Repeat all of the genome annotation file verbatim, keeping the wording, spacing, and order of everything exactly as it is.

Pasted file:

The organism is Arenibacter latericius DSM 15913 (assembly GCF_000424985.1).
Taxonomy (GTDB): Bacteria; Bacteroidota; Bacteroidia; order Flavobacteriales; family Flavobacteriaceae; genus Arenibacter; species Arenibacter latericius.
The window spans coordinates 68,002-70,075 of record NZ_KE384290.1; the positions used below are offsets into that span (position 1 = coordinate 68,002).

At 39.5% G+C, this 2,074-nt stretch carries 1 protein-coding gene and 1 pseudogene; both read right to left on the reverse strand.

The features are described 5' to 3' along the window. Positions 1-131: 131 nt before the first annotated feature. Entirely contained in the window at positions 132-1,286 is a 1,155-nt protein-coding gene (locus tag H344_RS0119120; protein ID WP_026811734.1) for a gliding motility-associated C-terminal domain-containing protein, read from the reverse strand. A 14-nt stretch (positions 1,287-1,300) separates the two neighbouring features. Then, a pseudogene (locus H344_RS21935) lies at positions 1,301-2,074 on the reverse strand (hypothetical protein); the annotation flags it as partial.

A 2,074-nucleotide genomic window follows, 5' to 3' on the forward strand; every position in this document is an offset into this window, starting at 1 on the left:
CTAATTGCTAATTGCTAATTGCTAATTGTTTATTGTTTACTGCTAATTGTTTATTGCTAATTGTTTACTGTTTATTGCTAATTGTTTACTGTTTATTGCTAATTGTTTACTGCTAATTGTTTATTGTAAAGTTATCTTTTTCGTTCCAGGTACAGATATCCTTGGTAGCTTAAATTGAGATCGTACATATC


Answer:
The organism is Arenibacter latericius DSM 15913 (assembly GCF_000424985.1).
Taxonomy (GTDB): Bacteria; Bacteroidota; Bacteroidia; order Flavobacteriales; family Flavobacteriaceae; genus Arenibacter; species Arenibacter latericius.
The window spans coordinates 68,002-70,075 of record NZ_KE384290.1; the positions used below are offsets into that span (position 1 = coordinate 68,002).

At 39.5% G+C, this 2,074-nt stretch carries 1 protein-coding gene and 1 pseudogene; both read right to left on the reverse strand.

The features are described 5' to 3' along the window. Positions 1-131: 131 nt before the first annotated feature. Entirely contained in the window at positions 132-1,286 is a 1,155-nt protein-coding gene (locus tag H344_RS0119120; protein ID WP_026811734.1) for a gliding motility-associated C-terminal domain-containing protein, read from the reverse strand. A 14-nt stretch (positions 1,287-1,300) separates the two neighbouring features. Then, a pseudogene (locus H344_RS21935) lies at positions 1,301-2,074 on the reverse strand (hypothetical protein); the annotation flags it as partial.

A 2,074-nucleotide genomic window follows, 5' to 3' on the forward strand; every position in this document is an offset into this window, starting at 1 on the left:
CTAATTGCTAATTGCTAATTGCTAATTGTTTATTGTTTACTGCTAATTGTTTATTGCTAATTGTTTACTGTTTATTGCTAATTGTTTACTGTTTATTGCTAATTGTTTACTGCTAATTGTTTATTGTAAAGTTATCTTTTTCGTTCCAGGTACAGATATCCTTGGTAGCTTAAATTGAGATCGTACATATC